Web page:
Anton told me about an English-language radio station, which I'm listening to now. There is a morning zoo program, complete with prank phone calls and caller requests. Not the image I had in my head of Russian broadcasting.
A monk confers with a woman in the monastery
Some children speak with a monk
Skip forward to the evening. 11:15. We went to Sergiyev Posad (aka Zagorsk) and visited the monastery there, the fairy-tale-ish one with the blue starred cupolas on one of the churches (pictured at the top of the page.) There were, of course, monks. We heard some of them singing, very beautiful and solemn. Monks spoke to large crowds of children all over the grounds.
This was with Mitya and his daughter Arina, and I should describe the drive to Sergiyev Posad. Mitya's car (both Mitya and Olga asked if I had one) is an old compact, my uneducated guess is maybe between '79 and '83. The seat/shoulder belt hangs from a hook near the door. The car has trouble starting and occasionally stalls. I suppose it's expensive to hire a mechanic. (Oh, it runs on gas and methane!)
Lenin, on a pedestal of workers and soldiers
Anyway, we started down the road, past the big Lenin statue and the kiosks selling Western food ("Wrigley's Gum. Original American Quality," proclaim the signs in English; a billboard has a picture of the Statue of Liberty next to a giant pack of L&M cigarettes with the slogan, "Meeting with America" in Russian. Lots of English advertisements all over the city.)
Traffic in Moscow is comparable to a bad rush-hour in America, but it's jammed all day. The city would be impassible without the metro or if most people had cars. The situation is worsened by the fact that several major roads and intersections are closed for repair. One, near Revolution Square, was apparently very busy up until recently, and traffic got completely snarled in the city center as soon as the road was closed off.
We passed VDNKh, the Exhibition of Economic Achievements, with a giant titanium monument of a rocket, an elaborate entrance gate, and a monument called The Factory Worker and the Collective Farm Girl, he with a hammer in his left hand and she with a sickle in her right, both raised high as if in triumph. Now, Mitya says, the Exhibition has turned into a marketplace.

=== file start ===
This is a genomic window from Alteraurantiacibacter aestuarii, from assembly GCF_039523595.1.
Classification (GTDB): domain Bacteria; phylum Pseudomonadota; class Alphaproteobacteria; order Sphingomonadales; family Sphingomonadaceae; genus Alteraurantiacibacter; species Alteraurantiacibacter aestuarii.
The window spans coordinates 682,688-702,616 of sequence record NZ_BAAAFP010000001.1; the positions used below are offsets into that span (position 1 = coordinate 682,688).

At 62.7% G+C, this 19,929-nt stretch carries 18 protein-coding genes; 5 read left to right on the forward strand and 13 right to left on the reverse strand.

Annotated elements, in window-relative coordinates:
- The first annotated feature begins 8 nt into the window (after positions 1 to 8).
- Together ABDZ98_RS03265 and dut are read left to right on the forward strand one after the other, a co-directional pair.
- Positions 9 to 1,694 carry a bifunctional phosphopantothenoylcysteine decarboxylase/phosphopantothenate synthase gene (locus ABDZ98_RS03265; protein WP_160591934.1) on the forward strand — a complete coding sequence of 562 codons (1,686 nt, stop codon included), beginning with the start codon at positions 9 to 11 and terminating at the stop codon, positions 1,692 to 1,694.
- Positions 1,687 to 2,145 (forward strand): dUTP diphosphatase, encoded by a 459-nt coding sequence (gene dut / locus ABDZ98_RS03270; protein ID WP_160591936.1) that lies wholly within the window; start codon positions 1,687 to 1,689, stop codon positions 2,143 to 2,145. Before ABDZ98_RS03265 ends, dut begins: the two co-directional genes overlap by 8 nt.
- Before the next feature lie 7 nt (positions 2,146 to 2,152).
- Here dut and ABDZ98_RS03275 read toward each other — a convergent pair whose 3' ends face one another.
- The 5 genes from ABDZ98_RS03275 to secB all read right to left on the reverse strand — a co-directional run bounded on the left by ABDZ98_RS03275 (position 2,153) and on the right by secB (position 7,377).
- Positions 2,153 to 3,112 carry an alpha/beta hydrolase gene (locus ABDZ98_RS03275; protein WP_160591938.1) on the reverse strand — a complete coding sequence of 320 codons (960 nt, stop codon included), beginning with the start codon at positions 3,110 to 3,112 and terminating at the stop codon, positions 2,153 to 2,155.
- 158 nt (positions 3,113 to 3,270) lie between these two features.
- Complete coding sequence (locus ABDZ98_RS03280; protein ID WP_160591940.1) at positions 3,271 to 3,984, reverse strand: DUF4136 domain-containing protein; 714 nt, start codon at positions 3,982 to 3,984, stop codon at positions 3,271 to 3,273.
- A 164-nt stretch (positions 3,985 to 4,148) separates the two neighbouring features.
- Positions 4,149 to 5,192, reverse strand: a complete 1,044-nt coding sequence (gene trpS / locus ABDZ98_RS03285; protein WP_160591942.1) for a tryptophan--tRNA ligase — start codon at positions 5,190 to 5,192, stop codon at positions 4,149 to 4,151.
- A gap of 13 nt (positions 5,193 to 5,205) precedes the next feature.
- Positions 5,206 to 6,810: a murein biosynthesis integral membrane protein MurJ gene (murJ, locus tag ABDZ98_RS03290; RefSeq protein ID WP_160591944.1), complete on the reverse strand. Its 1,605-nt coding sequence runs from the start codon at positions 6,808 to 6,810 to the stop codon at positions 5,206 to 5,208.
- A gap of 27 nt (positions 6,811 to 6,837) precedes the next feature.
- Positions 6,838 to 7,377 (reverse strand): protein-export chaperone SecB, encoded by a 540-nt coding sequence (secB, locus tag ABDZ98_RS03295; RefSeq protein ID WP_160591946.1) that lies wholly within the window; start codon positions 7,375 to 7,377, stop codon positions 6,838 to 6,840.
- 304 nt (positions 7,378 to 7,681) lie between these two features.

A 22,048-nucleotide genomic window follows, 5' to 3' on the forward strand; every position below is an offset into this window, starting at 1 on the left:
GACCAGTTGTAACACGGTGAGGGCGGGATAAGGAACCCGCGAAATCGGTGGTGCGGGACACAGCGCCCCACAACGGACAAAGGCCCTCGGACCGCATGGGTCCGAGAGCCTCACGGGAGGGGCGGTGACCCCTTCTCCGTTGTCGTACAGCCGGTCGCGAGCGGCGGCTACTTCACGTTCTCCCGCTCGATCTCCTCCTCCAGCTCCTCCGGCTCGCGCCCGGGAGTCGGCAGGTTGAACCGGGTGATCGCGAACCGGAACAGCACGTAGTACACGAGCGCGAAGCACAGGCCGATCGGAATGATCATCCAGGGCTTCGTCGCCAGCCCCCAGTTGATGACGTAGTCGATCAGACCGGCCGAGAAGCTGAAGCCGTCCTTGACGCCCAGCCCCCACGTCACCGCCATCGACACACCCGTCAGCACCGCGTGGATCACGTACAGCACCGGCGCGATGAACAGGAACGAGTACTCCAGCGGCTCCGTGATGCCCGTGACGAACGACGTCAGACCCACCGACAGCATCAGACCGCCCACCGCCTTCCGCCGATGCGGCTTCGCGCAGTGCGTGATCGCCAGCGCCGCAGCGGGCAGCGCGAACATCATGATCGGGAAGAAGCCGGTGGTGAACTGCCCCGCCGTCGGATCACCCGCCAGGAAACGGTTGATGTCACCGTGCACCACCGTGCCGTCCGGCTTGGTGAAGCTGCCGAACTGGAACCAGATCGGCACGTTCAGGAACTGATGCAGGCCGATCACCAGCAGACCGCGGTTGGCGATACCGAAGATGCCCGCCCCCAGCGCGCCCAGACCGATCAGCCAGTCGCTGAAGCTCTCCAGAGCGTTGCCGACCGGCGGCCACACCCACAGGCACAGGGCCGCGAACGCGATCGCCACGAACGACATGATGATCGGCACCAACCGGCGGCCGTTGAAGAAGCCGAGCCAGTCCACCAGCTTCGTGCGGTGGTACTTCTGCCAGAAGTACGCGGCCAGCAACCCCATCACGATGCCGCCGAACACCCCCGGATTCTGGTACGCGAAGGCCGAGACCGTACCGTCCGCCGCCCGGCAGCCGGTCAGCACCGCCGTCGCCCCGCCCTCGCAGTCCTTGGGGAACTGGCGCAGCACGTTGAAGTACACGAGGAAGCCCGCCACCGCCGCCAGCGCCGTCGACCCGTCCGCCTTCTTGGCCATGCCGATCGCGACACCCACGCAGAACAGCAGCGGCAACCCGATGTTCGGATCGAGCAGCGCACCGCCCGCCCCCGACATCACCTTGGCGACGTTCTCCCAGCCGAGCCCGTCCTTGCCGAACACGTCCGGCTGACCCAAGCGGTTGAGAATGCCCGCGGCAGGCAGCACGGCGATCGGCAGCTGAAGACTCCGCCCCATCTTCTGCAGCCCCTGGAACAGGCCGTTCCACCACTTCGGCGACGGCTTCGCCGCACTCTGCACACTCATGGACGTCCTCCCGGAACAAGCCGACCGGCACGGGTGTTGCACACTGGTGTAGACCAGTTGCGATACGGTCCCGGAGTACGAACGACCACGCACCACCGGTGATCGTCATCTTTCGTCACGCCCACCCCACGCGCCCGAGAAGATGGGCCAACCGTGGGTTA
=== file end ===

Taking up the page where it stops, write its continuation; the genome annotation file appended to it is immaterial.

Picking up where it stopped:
Continuing north, we passed hundreds of featureless apartment buildings. No names; that would imply that someone, sometime, had cared enough about the buildings to name them, which seems to me to be false. So just numbers.
All that changed abruptly the instant we crossed under the outermost highway encircling the city. The buildings were individual houses now, wooden, some very run-down and some like new, though the latter were few and far between.
A cluster of dachas
We continued. Past a couple of GAI (Government Automobile Inspection) booths. The houses ended, giving way to birch forests and rolling hills which might be farmland in a warmer part of the year. We passed several complexes of tiny dachas, which according to Mitya most people have. No hot water or gas heating or toilets, but most people (or rather, most families) have them.
We arrived in Sergiyev Posad. Mitya says that before perestroika, the town was off-limits without special papers. It is an industrial town, with some farming. The apartments are older, nicer, but the houses are in a state of disrepair, some with pieces falling off or damaged roofs. The road is mostly paved but with huge deep potholes. The cars swerve around to stay on the pavement. There are many military trucks. People with cows and goats stand near the road while the animals eat the wild grass.
The monastery parking lot